Xposure International photography Festival is the official photography educational and imaging platform that combines a broad range of photography events including ; Exhibitions, workshops, seminars, presentations, competitions, photo walks and a photography product trade show.
This was the first time I have attended this exhibition and I would definitely go again next year. Sharjah is one of the Emirates outside of Dubai. It definitely has more culture than Dubai. His Highness Shiekh Dr.Sultan bin Muhammad Al Qasimi was at the Festival as he advocates museums and art in all areas which is very exciting to me to find an area of the U.A.E which has more opportunities creatively.
Here are the list of seminars I attended.
David Yarrow was the first speaker of the day, He opened with a slide show of some of his expeditions and the music playing was ‘Walk of Life’ by Dire straits. I thought this was amusing and quite funny as he is a wild life photographer, as I was sat there I thought that I was glad he didn’t play Elton John’s ‘Circle of Life’.
David Yarrow has built an unrivalled reputation for capturing the beauty of the planets landscapes and cultures and endangered animals. I have no interest in becoming a wildlife photographer but I was interested in the life experience David Yarrow talked about. He quoted a lot of Ansel Adams because this seminar was titled ‘ The lens looks both ways’. A famous Ansel quote, he came out with more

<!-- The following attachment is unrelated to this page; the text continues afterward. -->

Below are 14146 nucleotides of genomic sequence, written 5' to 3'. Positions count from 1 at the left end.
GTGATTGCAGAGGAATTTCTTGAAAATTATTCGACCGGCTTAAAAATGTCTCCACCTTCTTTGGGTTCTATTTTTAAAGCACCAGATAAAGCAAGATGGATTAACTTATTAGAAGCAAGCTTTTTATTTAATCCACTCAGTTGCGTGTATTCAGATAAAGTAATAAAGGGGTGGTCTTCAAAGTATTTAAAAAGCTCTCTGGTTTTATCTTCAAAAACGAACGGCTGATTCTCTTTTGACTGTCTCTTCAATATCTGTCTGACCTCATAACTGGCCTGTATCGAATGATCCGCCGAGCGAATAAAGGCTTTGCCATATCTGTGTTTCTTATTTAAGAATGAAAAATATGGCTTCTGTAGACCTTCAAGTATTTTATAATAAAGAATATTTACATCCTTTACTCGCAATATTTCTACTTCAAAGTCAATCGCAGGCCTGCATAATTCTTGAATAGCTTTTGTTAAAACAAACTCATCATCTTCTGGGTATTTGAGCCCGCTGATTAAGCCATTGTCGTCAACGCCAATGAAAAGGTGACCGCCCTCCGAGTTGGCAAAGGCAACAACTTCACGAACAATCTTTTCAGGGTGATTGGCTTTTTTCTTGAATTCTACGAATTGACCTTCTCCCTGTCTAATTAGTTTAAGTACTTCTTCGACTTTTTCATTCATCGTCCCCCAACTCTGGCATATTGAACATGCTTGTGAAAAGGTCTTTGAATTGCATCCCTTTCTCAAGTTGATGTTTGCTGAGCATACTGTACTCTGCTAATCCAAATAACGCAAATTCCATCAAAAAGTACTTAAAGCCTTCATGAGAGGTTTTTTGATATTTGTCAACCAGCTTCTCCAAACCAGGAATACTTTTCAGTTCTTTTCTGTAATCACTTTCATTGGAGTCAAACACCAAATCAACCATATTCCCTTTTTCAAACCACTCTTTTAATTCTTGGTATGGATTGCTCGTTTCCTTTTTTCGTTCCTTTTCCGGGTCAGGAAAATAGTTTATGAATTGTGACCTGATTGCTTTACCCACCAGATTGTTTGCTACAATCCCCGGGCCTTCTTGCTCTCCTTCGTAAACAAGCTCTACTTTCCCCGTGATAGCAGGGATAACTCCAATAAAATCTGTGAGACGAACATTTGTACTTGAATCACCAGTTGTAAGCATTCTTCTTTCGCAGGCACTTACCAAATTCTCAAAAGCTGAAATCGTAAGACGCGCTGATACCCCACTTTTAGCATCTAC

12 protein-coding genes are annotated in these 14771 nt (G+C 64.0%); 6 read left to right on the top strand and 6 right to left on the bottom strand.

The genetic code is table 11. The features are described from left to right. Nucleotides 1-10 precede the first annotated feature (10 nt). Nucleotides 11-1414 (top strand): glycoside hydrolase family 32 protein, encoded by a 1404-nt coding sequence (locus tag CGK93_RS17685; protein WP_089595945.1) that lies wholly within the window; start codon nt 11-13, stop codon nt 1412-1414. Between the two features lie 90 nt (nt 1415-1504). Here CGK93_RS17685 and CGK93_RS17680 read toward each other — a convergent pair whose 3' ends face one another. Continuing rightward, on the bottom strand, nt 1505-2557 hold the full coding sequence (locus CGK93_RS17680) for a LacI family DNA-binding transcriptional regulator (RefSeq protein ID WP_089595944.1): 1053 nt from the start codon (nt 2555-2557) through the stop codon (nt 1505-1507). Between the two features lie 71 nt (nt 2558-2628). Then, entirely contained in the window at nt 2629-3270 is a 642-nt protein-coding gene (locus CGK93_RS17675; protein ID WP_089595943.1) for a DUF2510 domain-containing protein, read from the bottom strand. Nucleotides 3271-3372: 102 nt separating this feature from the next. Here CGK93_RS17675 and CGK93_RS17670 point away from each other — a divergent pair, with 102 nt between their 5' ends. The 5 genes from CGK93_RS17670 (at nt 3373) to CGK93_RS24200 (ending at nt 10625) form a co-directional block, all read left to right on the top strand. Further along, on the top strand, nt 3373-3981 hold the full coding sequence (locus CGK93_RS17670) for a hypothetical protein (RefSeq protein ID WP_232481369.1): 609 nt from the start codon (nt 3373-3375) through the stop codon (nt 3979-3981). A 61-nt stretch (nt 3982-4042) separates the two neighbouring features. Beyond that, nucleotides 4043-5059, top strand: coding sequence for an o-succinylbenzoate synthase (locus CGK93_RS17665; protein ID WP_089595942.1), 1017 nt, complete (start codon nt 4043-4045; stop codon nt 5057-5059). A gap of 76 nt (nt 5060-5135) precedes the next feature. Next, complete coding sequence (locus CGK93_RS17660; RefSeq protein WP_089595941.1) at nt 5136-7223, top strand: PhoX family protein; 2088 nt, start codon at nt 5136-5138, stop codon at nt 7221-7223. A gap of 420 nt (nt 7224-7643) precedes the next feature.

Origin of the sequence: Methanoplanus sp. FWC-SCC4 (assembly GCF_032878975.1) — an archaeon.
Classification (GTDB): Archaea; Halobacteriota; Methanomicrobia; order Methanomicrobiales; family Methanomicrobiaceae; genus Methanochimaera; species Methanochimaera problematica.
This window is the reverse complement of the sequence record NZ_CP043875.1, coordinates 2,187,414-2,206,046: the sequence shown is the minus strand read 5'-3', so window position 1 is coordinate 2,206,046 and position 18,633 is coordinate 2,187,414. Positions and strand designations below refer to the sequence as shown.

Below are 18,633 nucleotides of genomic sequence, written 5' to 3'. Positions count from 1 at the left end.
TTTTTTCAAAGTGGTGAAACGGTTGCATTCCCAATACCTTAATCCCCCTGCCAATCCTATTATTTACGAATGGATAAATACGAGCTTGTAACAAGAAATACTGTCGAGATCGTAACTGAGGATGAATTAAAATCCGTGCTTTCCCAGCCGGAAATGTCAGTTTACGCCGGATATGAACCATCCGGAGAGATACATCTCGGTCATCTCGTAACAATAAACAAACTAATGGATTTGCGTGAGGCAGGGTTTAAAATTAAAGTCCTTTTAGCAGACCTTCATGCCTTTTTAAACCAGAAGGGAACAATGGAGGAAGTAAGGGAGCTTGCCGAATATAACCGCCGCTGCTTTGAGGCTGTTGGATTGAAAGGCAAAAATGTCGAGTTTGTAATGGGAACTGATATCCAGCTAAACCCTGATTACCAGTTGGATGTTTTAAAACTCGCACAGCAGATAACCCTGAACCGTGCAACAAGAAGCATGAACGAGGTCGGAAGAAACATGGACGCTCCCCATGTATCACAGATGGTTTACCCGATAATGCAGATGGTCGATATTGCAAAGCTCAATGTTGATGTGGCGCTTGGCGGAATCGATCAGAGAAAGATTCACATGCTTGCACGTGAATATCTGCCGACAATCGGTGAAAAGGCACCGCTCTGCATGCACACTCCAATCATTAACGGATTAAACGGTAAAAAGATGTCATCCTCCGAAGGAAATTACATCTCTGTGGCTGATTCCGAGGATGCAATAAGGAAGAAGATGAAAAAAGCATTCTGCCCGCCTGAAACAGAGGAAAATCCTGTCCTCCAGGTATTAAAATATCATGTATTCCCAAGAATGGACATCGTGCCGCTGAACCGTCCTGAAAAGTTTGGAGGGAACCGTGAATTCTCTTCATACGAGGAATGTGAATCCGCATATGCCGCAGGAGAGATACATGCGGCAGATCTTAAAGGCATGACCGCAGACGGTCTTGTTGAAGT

‘Photography is not only about the camera….’
‘Photography is about your heart, eyes, brain and your soul…’
‘Photography reflects your journey in life’
He has a deep appreciation of Cinematography and a knowledge of cult films which impressed me. He suggested that photographers get inspiration from everything as well as from other photographers pictures and transgress them.
‘Be different ‘was the piece of advice he gave all of us.
We watched a five minute video of an expedition to see Polar bears in Greenland 2016. The images where amazing and beautifully composed in such harsh conditions. David Yarrow is a photographer that sacrifices comfort for context.